EMBRACING SADNESS IS NEVER A GOOD IDEA


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anarcho-queer:

Women Prisoners Sterilized To Cut Welfare Cost In California
In California, prison doctors have sterilized at least 148 women, mainly Mexicans, from 2006 to 2010. Why? They don’t want to have to provide welfare funding for any children they may have in the future and to eliminate ‘defectives’ from the gene pool.
The sterilization procedures cost California taxpayers $147,460 between 1997 and 2010. The doctors at the prison argue it is money well-spent.
Dr. James Heinrich, an OB-GYN at Valley State Prison for Women, said, “Over a 10-year period, that isn’t a huge amount of money compared to what you save in welfare paying for these unwanted children – as they procreated more.”
In 1909, California passed the country’s third sterilization law, authorizing reproductive surgeries of patients committed to state institutions for the “feebleminded” and “insane” that were deemed suffering from a “mental disease which may have been inherited and is likely to be transmitted to descendants.” Based on this eugenic logic, 20,000 patients in more than ten institutions were sterilized in California from 1909 to 1979. Worried about charges of “cruel and unusual punishment,” legislators attached significant provisions to sterilization in state prisons. Despite these restrictions, about 600 men received vasectomies at San Quentin in the 1930s when the superintendent flaunted the law.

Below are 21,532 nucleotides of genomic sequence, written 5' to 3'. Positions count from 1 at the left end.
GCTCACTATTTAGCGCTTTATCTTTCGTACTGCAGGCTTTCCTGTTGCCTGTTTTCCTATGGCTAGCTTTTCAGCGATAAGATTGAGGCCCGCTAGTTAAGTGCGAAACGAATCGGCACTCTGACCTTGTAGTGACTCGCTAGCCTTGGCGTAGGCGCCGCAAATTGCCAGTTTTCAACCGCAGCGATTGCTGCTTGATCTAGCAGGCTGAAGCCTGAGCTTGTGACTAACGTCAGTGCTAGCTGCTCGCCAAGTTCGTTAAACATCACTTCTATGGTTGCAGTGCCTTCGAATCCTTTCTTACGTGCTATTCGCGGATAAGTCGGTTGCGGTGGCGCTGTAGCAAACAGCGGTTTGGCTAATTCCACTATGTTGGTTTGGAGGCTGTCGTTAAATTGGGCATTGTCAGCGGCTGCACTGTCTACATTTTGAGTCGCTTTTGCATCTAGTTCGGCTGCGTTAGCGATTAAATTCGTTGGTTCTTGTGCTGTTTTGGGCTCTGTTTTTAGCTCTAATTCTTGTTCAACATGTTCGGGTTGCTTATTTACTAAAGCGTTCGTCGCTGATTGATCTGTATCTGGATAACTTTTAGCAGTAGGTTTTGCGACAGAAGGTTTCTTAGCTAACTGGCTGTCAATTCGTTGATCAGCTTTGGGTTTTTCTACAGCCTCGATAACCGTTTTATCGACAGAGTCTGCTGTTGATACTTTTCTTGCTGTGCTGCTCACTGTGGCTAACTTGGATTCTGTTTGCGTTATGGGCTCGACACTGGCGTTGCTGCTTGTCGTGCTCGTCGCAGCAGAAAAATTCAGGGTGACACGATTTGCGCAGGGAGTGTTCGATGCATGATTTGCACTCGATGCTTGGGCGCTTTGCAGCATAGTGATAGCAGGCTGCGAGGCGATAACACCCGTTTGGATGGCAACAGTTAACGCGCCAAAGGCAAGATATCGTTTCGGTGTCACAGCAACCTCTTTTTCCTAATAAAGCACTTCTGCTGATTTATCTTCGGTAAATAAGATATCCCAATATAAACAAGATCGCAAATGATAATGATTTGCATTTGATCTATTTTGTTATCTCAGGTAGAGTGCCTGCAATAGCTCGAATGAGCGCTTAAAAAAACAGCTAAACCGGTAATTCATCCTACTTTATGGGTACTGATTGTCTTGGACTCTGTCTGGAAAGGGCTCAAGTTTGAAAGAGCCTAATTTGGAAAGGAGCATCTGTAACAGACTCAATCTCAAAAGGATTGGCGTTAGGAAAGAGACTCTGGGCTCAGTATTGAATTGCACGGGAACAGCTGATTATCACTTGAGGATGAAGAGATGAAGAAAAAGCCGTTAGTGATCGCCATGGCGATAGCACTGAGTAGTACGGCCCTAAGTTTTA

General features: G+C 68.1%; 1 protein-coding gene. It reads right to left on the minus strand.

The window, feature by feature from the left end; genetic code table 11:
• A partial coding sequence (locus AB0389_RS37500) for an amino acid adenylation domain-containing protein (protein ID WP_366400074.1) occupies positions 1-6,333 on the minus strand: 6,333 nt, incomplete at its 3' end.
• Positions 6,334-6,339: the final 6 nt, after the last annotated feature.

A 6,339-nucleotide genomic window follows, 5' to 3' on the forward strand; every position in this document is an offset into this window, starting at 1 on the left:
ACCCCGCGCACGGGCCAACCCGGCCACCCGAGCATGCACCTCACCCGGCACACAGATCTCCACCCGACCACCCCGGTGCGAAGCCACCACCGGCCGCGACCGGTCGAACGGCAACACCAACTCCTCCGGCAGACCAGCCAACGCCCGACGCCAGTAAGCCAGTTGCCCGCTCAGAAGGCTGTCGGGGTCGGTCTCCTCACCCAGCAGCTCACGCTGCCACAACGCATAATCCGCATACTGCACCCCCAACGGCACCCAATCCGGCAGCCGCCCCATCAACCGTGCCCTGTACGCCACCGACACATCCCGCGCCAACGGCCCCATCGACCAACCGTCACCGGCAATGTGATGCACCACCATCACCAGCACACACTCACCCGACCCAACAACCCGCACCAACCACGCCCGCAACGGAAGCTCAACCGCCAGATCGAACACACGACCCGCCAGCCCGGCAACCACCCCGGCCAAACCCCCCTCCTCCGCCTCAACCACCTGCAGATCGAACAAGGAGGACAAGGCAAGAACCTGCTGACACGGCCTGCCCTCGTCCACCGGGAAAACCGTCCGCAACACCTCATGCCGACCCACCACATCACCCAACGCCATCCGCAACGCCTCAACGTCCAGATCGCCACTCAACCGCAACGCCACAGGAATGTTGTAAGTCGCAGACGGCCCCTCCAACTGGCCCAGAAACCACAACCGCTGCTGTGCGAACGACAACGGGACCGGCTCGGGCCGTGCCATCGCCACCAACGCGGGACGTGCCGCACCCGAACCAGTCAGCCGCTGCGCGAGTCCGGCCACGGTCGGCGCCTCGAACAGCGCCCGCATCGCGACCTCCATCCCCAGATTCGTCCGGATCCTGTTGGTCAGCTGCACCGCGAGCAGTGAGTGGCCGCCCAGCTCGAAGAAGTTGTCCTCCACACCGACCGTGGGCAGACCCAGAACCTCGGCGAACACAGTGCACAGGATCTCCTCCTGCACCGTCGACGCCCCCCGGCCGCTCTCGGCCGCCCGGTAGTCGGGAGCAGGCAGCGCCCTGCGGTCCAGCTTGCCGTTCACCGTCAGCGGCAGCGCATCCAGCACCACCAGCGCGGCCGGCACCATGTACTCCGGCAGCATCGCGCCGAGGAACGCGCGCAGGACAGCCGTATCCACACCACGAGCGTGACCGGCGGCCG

Moreover, there was a discernible racial bias in the state’s sterilization and eugenics programs. Preliminary research on a subset of 15,000 sterilization orders in institutions (conducted by Stern and Natalie Lira) suggests that Spanish-surnamed patients, predominantly of Mexican origin, were sterilized at rates ranging from 20 to 30 percent from 1922 to 1952, far surpassing their proportion of the general population.
In her recent book, Miroslava Chávez-García shows, through exhaustively researched stories of youth of color who were institutionalized in state reformatories, and sometimes subsequently sterilized, how eugenic racism harmed California’s youngest generation in patterns all too reminiscent of detention and incarceration today.California was the most zealous sterilizer, carrying out one-third of the approximately 60,000 operations performed in the 32 states that passed eugenic sterilization laws from 1907 to 1937.
Although such procedures may seem harsh, they are not illegal. The Supreme Court ruled in 1927 that women can be forcibly sterilized in jail in Buck vs Bell. Writing for the majority, Supreme Court Justice Oliver Wendell Holmes, Jr. said, “Three generations of imbeciles are enough.”
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anarcho-queer:

Women Prisoners Sterilized To Cut Welfare Cost In California